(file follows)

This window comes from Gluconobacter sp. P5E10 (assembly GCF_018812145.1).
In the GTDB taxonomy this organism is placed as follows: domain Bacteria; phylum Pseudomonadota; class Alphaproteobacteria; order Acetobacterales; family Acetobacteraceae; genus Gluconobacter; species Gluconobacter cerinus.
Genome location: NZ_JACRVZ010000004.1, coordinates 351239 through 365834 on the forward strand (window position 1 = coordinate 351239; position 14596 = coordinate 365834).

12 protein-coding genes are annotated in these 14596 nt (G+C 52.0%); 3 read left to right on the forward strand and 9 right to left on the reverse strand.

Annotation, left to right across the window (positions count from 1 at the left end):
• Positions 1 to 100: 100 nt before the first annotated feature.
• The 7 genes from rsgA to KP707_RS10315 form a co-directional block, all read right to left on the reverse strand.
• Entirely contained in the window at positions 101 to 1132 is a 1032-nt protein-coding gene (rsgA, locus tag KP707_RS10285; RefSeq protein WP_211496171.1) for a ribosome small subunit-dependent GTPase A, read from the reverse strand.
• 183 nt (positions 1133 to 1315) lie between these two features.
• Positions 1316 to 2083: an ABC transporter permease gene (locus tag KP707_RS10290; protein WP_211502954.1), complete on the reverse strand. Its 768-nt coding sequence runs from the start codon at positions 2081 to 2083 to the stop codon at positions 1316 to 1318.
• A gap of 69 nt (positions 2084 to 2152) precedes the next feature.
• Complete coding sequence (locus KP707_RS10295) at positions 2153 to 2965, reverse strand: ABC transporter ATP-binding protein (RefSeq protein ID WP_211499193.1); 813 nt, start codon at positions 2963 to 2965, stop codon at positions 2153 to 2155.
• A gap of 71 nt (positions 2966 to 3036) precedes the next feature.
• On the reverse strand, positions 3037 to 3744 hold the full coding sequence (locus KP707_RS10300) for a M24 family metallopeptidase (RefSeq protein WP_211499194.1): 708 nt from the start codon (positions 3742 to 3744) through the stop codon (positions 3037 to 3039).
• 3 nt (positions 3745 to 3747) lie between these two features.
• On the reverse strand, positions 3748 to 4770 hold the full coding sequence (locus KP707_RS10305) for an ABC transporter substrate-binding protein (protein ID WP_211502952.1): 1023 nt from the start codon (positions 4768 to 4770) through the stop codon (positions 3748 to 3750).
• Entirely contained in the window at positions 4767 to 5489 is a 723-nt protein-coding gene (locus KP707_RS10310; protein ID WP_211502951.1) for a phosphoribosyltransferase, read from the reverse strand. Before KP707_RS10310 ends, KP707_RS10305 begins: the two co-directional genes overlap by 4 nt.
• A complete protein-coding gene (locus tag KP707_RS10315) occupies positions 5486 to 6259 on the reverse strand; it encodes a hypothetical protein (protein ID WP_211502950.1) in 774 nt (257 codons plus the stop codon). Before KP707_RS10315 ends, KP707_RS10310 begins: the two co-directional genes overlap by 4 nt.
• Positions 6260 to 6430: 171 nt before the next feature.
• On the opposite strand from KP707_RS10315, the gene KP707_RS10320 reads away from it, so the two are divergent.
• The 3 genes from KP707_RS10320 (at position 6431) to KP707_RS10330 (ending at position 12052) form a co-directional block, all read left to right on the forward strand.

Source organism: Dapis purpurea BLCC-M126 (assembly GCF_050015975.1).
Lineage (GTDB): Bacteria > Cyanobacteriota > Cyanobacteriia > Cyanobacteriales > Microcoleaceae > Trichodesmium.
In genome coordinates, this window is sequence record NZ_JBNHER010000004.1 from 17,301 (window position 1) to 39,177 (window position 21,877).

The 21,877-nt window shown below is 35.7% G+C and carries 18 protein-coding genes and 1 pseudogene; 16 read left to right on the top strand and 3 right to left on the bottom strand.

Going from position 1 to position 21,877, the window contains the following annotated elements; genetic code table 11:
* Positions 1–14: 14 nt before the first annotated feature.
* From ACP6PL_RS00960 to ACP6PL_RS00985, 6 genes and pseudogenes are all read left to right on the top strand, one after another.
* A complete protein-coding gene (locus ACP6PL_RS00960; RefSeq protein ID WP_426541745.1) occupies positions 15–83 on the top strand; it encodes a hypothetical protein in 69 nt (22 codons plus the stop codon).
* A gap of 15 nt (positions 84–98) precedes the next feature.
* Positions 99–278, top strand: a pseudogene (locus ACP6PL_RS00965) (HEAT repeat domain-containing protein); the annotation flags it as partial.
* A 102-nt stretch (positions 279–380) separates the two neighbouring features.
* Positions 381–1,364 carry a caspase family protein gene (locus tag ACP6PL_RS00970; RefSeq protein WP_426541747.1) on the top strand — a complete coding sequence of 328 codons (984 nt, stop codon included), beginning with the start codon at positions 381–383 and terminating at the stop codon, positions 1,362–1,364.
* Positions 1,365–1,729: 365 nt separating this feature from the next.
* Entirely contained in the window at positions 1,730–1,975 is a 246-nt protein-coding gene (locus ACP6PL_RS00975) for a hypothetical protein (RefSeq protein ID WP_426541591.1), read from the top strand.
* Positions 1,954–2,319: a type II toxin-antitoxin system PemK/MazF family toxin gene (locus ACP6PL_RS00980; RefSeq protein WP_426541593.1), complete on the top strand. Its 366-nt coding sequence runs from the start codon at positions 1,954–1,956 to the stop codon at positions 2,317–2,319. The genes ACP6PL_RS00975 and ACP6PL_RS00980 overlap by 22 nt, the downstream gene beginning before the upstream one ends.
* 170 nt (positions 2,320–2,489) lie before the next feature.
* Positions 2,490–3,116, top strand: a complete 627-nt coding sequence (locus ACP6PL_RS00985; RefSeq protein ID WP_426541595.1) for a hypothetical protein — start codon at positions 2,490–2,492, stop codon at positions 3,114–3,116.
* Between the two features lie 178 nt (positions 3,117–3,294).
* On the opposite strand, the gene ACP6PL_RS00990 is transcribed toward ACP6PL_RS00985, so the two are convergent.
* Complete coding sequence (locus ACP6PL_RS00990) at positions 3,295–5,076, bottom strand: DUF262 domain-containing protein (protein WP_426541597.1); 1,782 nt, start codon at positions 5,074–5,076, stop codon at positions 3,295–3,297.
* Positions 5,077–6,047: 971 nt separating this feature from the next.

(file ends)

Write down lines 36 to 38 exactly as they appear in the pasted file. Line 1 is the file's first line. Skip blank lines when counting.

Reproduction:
* Positions 1,954–2,319: a type II toxin-antitoxin system PemK/MazF family toxin gene (locus ACP6PL_RS00980; RefSeq protein WP_426541593.1), complete on the top strand. Its 366-nt coding sequence runs from the start codon at positions 1,954–1,956 to the stop codon at positions 2,317–2,319. The genes ACP6PL_RS00975 and ACP6PL_RS00980 overlap by 22 nt, the downstream gene beginning before the upstream one ends.
* 170 nt (positions 2,320–2,489) lie before the next feature.
* Positions 2,490–3,116, top strand: a complete 627-nt coding sequence (locus ACP6PL_RS00985; RefSeq protein ID WP_426541595.1) for a hypothetical protein — start codon at positions 2,490–2,492, stop codon at positions 3,114–3,116.